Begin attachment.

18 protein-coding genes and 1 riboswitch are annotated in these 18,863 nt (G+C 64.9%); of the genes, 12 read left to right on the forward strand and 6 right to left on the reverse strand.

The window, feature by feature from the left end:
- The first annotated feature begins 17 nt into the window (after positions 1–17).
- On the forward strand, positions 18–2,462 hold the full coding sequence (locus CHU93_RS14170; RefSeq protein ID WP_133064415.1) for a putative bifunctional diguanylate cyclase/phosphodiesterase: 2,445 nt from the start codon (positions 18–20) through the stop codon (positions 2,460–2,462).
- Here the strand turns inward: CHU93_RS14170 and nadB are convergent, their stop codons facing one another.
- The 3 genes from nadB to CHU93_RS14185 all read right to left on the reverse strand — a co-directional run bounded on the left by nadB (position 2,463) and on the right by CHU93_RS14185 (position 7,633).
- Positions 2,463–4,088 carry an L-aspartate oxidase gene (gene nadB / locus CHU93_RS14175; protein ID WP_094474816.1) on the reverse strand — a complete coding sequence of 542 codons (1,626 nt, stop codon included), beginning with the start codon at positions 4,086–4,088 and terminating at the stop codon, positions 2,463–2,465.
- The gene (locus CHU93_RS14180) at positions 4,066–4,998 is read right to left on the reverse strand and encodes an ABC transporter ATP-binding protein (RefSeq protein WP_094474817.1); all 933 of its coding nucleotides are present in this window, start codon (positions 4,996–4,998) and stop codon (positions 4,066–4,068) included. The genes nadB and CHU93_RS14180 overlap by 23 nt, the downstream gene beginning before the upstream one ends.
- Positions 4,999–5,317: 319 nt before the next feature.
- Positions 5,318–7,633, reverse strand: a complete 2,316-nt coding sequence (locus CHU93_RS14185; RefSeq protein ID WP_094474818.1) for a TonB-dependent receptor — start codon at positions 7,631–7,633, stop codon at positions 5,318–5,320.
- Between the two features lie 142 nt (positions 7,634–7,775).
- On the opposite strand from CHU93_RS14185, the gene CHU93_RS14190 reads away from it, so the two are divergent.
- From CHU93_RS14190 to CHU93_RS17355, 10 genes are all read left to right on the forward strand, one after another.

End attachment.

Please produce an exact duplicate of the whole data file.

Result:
18 protein-coding genes and 1 riboswitch are annotated in these 18,863 nt (G+C 64.9%); of the genes, 12 read left to right on the forward strand and 6 right to left on the reverse strand.

The window, feature by feature from the left end:
- The first annotated feature begins 17 nt into the window (after positions 1–17).
- On the forward strand, positions 18–2,462 hold the full coding sequence (locus CHU93_RS14170; RefSeq protein ID WP_133064415.1) for a putative bifunctional diguanylate cyclase/phosphodiesterase: 2,445 nt from the start codon (positions 18–20) through the stop codon (positions 2,460–2,462).
- Here the strand turns inward: CHU93_RS14170 and nadB are convergent, their stop codons facing one another.
- The 3 genes from nadB to CHU93_RS14185 all read right to left on the reverse strand — a co-directional run bounded on the left by nadB (position 2,463) and on the right by CHU93_RS14185 (position 7,633).
- Positions 2,463–4,088 carry an L-aspartate oxidase gene (gene nadB / locus CHU93_RS14175; protein ID WP_094474816.1) on the reverse strand — a complete coding sequence of 542 codons (1,626 nt, stop codon included), beginning with the start codon at positions 4,086–4,088 and terminating at the stop codon, positions 2,463–2,465.
- The gene (locus CHU93_RS14180) at positions 4,066–4,998 is read right to left on the reverse strand and encodes an ABC transporter ATP-binding protein (RefSeq protein WP_094474817.1); all 933 of its coding nucleotides are present in this window, start codon (positions 4,996–4,998) and stop codon (positions 4,066–4,068) included. The genes nadB and CHU93_RS14180 overlap by 23 nt, the downstream gene beginning before the upstream one ends.
- Positions 4,999–5,317: 319 nt before the next feature.
- Positions 5,318–7,633, reverse strand: a complete 2,316-nt coding sequence (locus CHU93_RS14185; RefSeq protein ID WP_094474818.1) for a TonB-dependent receptor — start codon at positions 7,631–7,633, stop codon at positions 5,318–5,320.
- Between the two features lie 142 nt (positions 7,634–7,775).
- On the opposite strand from CHU93_RS14185, the gene CHU93_RS14190 reads away from it, so the two are divergent.
- From CHU93_RS14190 to CHU93_RS17355, 10 genes are all read left to right on the forward strand, one after another.